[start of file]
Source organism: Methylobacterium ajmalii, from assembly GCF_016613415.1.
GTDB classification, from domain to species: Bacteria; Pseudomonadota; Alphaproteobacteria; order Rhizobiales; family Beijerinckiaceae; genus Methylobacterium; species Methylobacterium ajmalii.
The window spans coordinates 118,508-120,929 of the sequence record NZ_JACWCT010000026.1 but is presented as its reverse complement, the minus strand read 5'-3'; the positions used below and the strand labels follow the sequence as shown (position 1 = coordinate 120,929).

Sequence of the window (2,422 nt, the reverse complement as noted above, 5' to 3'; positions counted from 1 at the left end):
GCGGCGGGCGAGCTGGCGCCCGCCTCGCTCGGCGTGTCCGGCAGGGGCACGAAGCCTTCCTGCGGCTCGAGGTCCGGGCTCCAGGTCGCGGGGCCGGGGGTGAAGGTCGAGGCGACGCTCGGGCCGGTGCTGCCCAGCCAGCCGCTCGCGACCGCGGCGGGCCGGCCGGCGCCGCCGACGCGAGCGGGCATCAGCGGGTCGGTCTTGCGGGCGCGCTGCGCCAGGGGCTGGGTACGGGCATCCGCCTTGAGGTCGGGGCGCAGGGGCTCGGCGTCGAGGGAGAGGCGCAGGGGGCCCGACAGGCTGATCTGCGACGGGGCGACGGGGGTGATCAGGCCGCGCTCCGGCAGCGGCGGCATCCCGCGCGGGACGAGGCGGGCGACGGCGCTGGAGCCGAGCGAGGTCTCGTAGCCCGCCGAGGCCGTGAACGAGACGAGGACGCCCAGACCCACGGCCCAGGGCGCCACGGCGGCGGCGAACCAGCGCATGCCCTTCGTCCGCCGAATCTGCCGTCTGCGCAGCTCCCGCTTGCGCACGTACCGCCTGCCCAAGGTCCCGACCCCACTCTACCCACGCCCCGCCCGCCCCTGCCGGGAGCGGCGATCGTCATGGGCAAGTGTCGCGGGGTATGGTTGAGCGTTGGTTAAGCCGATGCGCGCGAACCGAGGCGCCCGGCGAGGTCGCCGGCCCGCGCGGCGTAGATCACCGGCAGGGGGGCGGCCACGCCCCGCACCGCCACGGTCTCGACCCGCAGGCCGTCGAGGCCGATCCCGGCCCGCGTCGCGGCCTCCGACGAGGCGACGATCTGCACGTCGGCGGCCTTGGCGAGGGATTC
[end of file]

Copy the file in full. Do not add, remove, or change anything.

Source organism: Methylobacterium ajmalii, from assembly GCF_016613415.1.
GTDB classification, from domain to species: Bacteria; Pseudomonadota; Alphaproteobacteria; order Rhizobiales; family Beijerinckiaceae; genus Methylobacterium; species Methylobacterium ajmalii.
The window spans coordinates 118,508-120,929 of the sequence record NZ_JACWCT010000026.1 but is presented as its reverse complement, the minus strand read 5'-3'; the positions used below and the strand labels follow the sequence as shown (position 1 = coordinate 120,929).

Sequence of the window (2,422 nt, the reverse complement as noted above, 5' to 3'; positions counted from 1 at the left end):
GCGGCGGGCGAGCTGGCGCCCGCCTCGCTCGGCGTGTCCGGCAGGGGCACGAAGCCTTCCTGCGGCTCGAGGTCCGGGCTCCAGGTCGCGGGGCCGGGGGTGAAGGTCGAGGCGACGCTCGGGCCGGTGCTGCCCAGCCAGCCGCTCGCGACCGCGGCGGGCCGGCCGGCGCCGCCGACGCGAGCGGGCATCAGCGGGTCGGTCTTGCGGGCGCGCTGCGCCAGGGGCTGGGTACGGGCATCCGCCTTGAGGTCGGGGCGCAGGGGCTCGGCGTCGAGGGAGAGGCGCAGGGGGCCCGACAGGCTGATCTGCGACGGGGCGACGGGGGTGATCAGGCCGCGCTCCGGCAGCGGCGGCATCCCGCGCGGGACGAGGCGGGCGACGGCGCTGGAGCCGAGCGAGGTCTCGTAGCCCGCCGAGGCCGTGAACGAGACGAGGACGCCCAGACCCACGGCCCAGGGCGCCACGGCGGCGGCGAACCAGCGCATGCCCTTCGTCCGCCGAATCTGCCGTCTGCGCAGCTCCCGCTTGCGCACGTACCGCCTGCCCAAGGTCCCGACCCCACTCTACCCACGCCCCGCCCGCCCCTGCCGGGAGCGGCGATCGTCATGGGCAAGTGTCGCGGGGTATGGTTGAGCGTTGGTTAAGCCGATGCGCGCGAACCGAGGCGCCCGGCGAGGTCGCCGGCCCGCGCGGCGTAGATCACCGGCAGGGGGGCGGCCACGCCCCGCACCGCCACGGTCTCGACCCGCAGGCCGTCGAGGCCGATCCCGGCCCGCGTCGCGGCCTCCGACGAGGCGACGATCTGCACGTCGGCGGCCTTGGCGAGGGATTC